Life in Iran, Where Freedom Is Deferred

From The New York Times:

Azadeh-Moaveni-190 In her compelling 2005 book, “Lipstick Jihad,” the journalist Azadeh Moaveni chronicled the underground youth culture in Tehran at the turn of the millennium, writing about teenagers who embraced an “as if lifestyle,” acting as if their country were not under the control of hard-line mullahs, as if they were allowed to hold hands on the street, blast rock ’n’ roll at parties, read censored books, speak their minds, challenge authority, wear too much lipstick. Ms. Moaveni argued that grass-roots changes in Iran — from the spread of illegal satellite dishes and illegal video dealers to the popularity of blogging — would eventually alter the trajectory of that country’s history, while the demographic ascendance of a younger generation would transform the nation from below.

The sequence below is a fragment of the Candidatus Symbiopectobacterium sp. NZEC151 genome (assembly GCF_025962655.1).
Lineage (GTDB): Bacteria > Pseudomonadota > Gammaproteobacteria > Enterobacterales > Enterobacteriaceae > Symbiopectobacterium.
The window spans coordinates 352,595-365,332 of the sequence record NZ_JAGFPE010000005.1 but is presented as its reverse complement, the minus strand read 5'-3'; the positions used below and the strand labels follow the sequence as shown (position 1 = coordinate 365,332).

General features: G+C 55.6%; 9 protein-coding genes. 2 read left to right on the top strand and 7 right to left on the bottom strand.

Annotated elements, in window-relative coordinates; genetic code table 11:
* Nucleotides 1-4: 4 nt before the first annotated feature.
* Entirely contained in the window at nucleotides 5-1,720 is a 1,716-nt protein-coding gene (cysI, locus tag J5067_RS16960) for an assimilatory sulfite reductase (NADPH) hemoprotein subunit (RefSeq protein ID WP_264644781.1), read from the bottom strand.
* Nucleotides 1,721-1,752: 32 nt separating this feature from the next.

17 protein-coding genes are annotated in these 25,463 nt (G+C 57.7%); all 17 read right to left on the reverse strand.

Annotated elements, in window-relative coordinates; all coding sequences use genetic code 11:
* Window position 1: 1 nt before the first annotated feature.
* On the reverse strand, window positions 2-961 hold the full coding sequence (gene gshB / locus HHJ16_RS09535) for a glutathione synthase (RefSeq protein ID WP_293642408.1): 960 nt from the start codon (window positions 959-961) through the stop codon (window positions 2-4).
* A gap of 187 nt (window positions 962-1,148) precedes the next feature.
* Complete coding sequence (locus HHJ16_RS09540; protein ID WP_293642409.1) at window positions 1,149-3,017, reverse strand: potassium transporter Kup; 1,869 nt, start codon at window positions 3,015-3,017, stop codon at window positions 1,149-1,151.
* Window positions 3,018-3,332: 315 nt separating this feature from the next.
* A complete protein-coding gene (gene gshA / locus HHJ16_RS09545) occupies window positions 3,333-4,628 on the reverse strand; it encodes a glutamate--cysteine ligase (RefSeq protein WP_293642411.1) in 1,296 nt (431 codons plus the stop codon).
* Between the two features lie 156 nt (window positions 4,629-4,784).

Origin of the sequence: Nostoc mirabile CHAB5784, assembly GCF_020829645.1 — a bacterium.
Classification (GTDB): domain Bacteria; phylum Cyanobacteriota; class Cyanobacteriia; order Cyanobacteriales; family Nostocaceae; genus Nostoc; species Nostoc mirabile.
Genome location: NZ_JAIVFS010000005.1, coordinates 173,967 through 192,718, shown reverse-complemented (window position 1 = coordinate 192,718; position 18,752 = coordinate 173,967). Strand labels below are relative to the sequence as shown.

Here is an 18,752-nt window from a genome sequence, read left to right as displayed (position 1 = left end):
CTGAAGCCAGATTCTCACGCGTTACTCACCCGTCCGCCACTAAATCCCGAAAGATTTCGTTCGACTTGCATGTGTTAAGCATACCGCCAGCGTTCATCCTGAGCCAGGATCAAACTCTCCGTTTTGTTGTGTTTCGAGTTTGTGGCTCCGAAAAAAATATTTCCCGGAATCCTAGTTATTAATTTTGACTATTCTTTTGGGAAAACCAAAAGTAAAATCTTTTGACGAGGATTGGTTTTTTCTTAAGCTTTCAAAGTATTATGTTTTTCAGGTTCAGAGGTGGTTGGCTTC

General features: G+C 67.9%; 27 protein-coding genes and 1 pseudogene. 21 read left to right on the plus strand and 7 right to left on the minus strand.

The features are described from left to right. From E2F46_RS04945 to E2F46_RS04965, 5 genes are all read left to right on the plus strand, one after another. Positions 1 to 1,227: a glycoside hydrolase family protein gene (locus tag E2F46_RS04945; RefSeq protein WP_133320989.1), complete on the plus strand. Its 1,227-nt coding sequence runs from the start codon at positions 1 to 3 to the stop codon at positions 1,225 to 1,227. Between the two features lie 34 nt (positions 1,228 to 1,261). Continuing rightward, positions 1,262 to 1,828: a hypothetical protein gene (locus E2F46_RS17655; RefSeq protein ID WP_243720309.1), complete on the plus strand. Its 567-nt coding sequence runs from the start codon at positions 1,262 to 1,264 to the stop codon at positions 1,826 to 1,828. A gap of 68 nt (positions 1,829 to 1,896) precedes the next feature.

Ms. Moaveni’s new book, “Honeymoon in Tehran,” which describes the fallout that the 2005 election of President Mahmoud Ahmadinejad would have on Iran, paints a far less optimistic portrait of the country. It depicts the author’s own struggles to make a home for herself in Tehran — where she fell in love, married an Iranian and gave birth to a boy — and her realization that she could no longer pursue a career as a journalist and raise a family there. It is a book that uses the author’s own experiences as a prism by which to view political developments in Tehran, a book that leaves the reader with an indelible portrait of the author’s family and a highly personal picture of Iran’s social and political evolution.

More here.